This villain is one of the most frightening, despicable, slimy, pitiful characters to be found in American fiction. The figure is not scary because she has super powers, nor is she the dictator of a third world nation nor is she a vampire. She’s scary because she’s plausible.
Gulla Slogum is the main antagonist in Mari Sandoz’s brilliant 1937 novel Slogum House. Gulla is a wicked, scheming, conniving, greedy, gluttonous, hypocritical matriarch who will betray anybody, stranger, neighbor or kin for a piece of real estate and a dollar.
The main protagonist is Gulla’s husband, Ruedy. Even he was tricked into marriage by Gulla. Ruedy is not a squeeky-clean character, as the reader later finds out, but he remains basically good to the end. Ruedy is really the conscience of the family.
The Slogum family has settled in the Niobrara River valley. They live in a hulking two storey house topped off with a crows’ nest which serves as an observation deck to spy upon the land around the Slogum property.
One by one, we meet the rest of the family. A couple of sons who qualify as villains. The daughters, including a set of twins, are a mixed bag of bad and good. The reader understands that they are collaborators in the various schemes. One daughter, the hard-working Libby, is allied with Ruedy. Another set of twins is quite likeable. Ward and his sister Fanny are good hearted, but sickly, characters. Ward takes after his father, in that he’s mild-mannered and fair of character. This reader found himself rooting for Ward throughout the book.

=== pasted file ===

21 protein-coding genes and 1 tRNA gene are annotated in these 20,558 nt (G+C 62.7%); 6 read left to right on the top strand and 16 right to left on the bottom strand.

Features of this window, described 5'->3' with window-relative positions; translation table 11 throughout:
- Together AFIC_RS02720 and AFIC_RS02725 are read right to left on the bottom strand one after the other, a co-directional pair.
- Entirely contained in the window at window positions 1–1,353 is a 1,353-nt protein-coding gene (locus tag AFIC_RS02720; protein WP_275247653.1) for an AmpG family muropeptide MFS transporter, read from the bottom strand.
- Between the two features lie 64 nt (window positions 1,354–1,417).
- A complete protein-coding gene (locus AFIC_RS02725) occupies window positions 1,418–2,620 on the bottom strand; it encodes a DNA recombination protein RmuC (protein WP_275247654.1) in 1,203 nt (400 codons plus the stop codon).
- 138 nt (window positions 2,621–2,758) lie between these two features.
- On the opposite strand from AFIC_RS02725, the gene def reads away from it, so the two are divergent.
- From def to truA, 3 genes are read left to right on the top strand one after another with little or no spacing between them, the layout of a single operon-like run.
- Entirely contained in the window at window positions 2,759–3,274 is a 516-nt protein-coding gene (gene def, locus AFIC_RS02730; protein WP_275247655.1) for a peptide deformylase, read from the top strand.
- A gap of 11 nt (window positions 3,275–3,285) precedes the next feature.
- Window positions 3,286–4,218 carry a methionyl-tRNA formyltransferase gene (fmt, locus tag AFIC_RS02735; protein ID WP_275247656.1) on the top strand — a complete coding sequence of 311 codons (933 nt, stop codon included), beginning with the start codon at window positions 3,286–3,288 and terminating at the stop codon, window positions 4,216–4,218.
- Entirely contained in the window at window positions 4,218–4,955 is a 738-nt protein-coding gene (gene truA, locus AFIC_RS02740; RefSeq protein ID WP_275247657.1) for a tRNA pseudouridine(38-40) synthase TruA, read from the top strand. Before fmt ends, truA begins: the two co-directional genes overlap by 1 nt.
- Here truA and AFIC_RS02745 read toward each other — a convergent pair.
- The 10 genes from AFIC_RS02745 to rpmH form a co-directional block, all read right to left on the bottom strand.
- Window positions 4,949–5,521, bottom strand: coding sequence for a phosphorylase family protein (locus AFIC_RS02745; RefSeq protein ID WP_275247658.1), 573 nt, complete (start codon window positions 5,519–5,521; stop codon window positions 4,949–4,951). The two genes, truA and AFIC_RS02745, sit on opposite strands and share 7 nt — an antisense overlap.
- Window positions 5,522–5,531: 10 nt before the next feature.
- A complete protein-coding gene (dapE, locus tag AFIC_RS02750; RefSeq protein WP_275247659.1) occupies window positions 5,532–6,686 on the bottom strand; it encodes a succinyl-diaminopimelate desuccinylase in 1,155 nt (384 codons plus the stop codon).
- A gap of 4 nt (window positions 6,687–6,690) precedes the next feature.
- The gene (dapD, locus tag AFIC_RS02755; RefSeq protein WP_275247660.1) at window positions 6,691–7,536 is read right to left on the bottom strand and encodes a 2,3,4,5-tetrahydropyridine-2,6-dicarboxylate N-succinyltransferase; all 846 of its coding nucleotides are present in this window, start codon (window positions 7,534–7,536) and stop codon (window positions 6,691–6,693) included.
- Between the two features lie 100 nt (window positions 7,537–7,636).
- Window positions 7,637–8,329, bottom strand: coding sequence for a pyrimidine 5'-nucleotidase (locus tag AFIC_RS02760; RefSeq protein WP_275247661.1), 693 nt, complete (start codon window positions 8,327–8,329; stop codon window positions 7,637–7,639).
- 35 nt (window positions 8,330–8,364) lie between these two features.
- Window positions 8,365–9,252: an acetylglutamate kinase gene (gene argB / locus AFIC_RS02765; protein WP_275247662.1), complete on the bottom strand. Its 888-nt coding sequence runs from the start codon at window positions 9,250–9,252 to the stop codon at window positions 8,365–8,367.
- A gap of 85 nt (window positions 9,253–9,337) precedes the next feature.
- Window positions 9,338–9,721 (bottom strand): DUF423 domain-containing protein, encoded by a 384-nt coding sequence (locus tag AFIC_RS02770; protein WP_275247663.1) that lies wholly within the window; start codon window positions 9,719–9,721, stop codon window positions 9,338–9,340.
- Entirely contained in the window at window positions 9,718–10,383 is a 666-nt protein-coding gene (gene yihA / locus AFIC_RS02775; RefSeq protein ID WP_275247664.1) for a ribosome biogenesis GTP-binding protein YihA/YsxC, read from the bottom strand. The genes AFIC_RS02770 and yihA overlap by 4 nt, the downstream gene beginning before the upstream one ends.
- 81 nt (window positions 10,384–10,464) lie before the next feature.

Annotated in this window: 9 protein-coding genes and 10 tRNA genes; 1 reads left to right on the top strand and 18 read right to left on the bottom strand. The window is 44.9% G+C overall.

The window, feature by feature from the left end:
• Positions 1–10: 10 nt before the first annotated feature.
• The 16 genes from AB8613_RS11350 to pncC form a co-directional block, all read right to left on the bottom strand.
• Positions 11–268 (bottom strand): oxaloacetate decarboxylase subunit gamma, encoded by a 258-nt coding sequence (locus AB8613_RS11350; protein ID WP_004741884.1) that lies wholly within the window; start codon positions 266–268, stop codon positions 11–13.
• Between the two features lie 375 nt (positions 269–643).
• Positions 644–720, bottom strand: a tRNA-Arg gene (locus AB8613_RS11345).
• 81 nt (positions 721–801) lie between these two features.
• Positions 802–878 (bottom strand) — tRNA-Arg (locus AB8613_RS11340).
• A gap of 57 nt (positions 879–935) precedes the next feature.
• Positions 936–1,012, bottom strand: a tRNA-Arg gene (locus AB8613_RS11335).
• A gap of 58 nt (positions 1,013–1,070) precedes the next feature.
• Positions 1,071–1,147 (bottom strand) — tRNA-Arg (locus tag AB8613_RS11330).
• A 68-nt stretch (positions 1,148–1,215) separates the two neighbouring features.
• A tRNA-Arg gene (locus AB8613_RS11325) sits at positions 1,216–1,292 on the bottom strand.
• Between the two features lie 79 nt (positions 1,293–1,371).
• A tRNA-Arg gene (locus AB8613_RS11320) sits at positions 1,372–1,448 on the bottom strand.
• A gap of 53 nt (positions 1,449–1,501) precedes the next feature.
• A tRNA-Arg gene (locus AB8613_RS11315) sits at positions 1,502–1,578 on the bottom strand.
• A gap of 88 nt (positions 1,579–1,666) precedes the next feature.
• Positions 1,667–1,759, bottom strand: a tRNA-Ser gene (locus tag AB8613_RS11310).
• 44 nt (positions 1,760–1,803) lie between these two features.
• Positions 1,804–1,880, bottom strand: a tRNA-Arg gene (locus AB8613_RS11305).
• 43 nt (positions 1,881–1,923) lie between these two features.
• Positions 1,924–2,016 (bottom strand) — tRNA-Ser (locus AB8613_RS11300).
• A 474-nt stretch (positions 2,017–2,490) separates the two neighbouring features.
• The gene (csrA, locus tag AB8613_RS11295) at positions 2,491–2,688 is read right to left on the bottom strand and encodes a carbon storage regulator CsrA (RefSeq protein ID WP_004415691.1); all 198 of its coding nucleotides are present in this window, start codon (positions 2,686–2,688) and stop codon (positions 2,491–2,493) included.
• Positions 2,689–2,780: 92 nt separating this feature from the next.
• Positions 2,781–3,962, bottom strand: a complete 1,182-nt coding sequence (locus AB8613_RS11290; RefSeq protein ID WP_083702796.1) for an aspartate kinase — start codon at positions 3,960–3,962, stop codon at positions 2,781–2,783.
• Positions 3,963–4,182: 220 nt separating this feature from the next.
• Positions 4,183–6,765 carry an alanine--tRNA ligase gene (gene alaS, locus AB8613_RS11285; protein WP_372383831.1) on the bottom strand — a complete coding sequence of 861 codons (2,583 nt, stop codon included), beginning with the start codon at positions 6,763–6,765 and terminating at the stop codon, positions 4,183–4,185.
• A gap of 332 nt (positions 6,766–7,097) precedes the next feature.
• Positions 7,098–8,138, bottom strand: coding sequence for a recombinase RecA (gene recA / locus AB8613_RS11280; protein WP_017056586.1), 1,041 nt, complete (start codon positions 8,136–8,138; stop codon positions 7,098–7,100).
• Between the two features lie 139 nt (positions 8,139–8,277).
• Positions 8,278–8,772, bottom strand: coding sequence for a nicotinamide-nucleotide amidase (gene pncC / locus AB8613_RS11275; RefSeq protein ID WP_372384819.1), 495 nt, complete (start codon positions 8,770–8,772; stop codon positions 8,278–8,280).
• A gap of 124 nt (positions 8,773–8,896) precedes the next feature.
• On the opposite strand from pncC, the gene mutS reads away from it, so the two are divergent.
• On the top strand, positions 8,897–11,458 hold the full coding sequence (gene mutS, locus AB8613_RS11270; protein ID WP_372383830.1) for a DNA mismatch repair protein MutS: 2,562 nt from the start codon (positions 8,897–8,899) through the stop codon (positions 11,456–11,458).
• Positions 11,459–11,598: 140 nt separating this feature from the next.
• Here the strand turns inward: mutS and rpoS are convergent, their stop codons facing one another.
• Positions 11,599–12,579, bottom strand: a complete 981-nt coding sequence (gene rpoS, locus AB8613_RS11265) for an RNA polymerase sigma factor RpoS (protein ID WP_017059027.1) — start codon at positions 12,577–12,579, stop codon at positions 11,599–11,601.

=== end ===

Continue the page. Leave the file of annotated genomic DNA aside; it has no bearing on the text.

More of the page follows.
From the 1880s through the Great Depression, acre by acre, land section by section, Gully grabs up the land of (fictional) Dumur County. Eventually, the county becomes two with Dumur County in the south and Slogum County in the north.
Because I’ve just published a review of Mari Sandoz’s Capital City, I was reluctant to write another one about the same author’s work in such a short time. But I found Slogum House to be well worth it. If I had events to do over again, I’d read Slogum House first then follow it up with Capital City in order to keep the stories in chronological order.
After I finished reading Slogum House, I decided to do some map gazing at my copy of A.S. Barne’s 1885 geography book map of Nebraska. It’s what a settler in the Niobrara valley would see back in the day.
The setting for Slogum House is along the Niobrara River in Northwest Nebraska. I located Mari Sandoz’s hometown of Gordon, in Sheridan County. I also spotted a settlement of some sort several miles Southwest of Gordon called “Sandoz”. One source from the Sheridan County tourist office reminds me that Mari’s father Jules, as in “Old Jules”, owned and operated a post office at that location.
The Northwest part of Nebraska is lonely and sparsely populated yet today. Many of the towns of yesteryear are no longer even ghost towns. But there is still ranching activity enough to keep the rest of the towns alive.
Rushville, in Sheridan County and Chadron in Dawes county are thriving, albeit small towns in the general area of the Slogum empire.
If you like frontier fiction with hard hitting action, Sandoz’s book is for you. If you like unsettling psychological twists and turns with that sort of book, find a copy of Slogum House soon.
Slogum House by Mari Sandoz, originally published by Little, Brown of Boston. The review copy is the paperback version, published by University of Nebraska Press. ISBN 0-8032-9123-X
The Blue Jay of Happiness says this book is a real page turner.